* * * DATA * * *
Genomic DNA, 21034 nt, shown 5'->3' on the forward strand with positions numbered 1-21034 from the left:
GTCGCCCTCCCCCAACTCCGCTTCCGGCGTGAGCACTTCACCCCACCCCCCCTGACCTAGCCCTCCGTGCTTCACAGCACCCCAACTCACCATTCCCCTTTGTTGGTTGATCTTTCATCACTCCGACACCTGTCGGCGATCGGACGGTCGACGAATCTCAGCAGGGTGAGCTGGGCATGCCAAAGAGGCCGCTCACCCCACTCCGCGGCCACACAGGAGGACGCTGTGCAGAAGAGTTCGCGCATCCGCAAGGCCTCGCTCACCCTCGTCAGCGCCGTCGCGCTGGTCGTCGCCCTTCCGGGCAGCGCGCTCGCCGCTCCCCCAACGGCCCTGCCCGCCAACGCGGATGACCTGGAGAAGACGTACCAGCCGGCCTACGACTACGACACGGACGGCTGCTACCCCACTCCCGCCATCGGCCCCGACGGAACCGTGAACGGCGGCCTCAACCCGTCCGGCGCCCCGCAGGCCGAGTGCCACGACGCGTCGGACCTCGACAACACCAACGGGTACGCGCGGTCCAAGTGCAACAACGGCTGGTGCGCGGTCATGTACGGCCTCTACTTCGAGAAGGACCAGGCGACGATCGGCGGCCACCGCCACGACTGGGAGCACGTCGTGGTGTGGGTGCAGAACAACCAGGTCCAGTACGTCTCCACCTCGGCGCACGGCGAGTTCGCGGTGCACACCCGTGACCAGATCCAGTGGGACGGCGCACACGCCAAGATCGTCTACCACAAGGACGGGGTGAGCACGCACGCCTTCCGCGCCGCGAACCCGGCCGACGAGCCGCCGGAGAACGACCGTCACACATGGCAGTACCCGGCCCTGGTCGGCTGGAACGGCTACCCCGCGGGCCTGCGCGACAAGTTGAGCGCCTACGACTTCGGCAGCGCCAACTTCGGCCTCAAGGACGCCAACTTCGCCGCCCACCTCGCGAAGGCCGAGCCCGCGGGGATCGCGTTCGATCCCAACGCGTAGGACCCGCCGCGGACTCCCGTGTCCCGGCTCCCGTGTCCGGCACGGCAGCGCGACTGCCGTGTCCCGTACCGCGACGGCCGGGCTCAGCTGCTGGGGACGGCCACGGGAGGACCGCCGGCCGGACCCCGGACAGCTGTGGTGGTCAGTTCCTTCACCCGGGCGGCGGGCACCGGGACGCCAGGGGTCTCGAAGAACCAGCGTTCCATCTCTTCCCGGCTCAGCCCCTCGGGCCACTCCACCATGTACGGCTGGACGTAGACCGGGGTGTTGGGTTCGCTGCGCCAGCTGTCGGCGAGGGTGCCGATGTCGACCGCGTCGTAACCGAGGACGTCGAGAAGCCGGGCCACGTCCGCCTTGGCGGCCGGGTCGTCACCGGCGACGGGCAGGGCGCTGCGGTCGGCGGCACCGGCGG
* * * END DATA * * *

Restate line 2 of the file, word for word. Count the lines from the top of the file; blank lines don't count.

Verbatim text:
GTCGCCCTCCCCCAACTCCGCTTCCGGCGTGAGCACTTCACCCCACCCCCCCTGACCTAGCCCTCCGTGCTTCACAGCACCCCAACTCACCATTCCCCTTTGTTGGTTGATCTTTCATCACTCCGACACCTGTCGGCGATCGGACGGTCGACGAATCTCAGCAGGGTGAGCTGGGCATGCCAAAGAGGCCGCTCACCCCACTCCGCGGCCACACAGGAGGACGCTGTGCAGAAGAGTTCGCGCATCCGCAAGGCCTCGCTCACCCTCGTCAGCGCCGTCGCGCTGGTCGTCGCCCTTCCGGGCAGCGCGCTCGCCGCTCCCCCAACGGCCCTGCCCGCCAACGCGGATGACCTGGAGAAGACGTACCAGCCGGCCTACGACTACGACACGGACGGCTGCTACCCCACTCCCGCCATCGGCCCCGACGGAACCGTGAACGGCGGCCTCAACCCGTCCGGCGCCCCGCAGGCCGAGTGCCACGACGCGTCGGACCTCGACAACACCAACGGGTACGCGCGGTCCAAGTGCAACAACGGCTGGTGCGCGGTCATGTACGGCCTCTACTTCGAGAAGGACCAGGCGACGATCGGCGGCCACCGCCACGACTGGGAGCACGTCGTGGTGTGGGTGCAGAACAACCAGGTCCAGTACGTCTCCACCTCGGCGCACGGCGAGTTCGCGGTGCACACCCGTGACCAGATCCAGTGGGACGGCGCACACGCCAAGATCGTCTACCACAAGGACGGGGTGAGCACGCACGCCTTCCGCGCCGCGAACCCGGCCGACGAGCCGCCGGAGAACGACCGTCACACATGGCAGTACCCGGCCCTGGTCGGCTGGAACGGCTACCCCGCGGGCCTGCGCGACAAGTTGAGCGCCTACGACTTCGGCAGCGCCAACTTCGGCCTCAAGGACGCCAACTTCGCCGCCCACCTCGCGAAGGCCGAGCCCGCGGGGATCGCGTTCGATCCCAACGCGTAGGACCCGCCGCGGACTCCCGTGTCCCGGCTCCCGTGTCCGGCACGGCAGCGCGACTGCCGTGTCCCGTACCGCGACGGCCGGGCTCAGCTGCTGGGGACGGCCACGGGAGGACCGCCGGCCGGACCCCGGACAGCTGTGGTGGTCAGTTCCTTCACCCGGGCGGCGGGCACCGGGACGCCAGGGGTCTCGAAGAACCAGCGTTCCATCTCTTCCCGGCTCAGCCCCTCGGGCCACTCCACCATGTACGGCTGGACGTAGACCGGGGTGTTGGGTTCGCTGCGCCAGCTGTCGGCGAGGGTGCCGATGTCGACCGCGTCGTAACCGAGGACGTCGAGAAGCCGGGCCACGTCCGCCTTGGCGGCCGGGTCGTCACCGGCGACGGGCAGGGCGCTGCGGTCGGCGGCACCGGCGG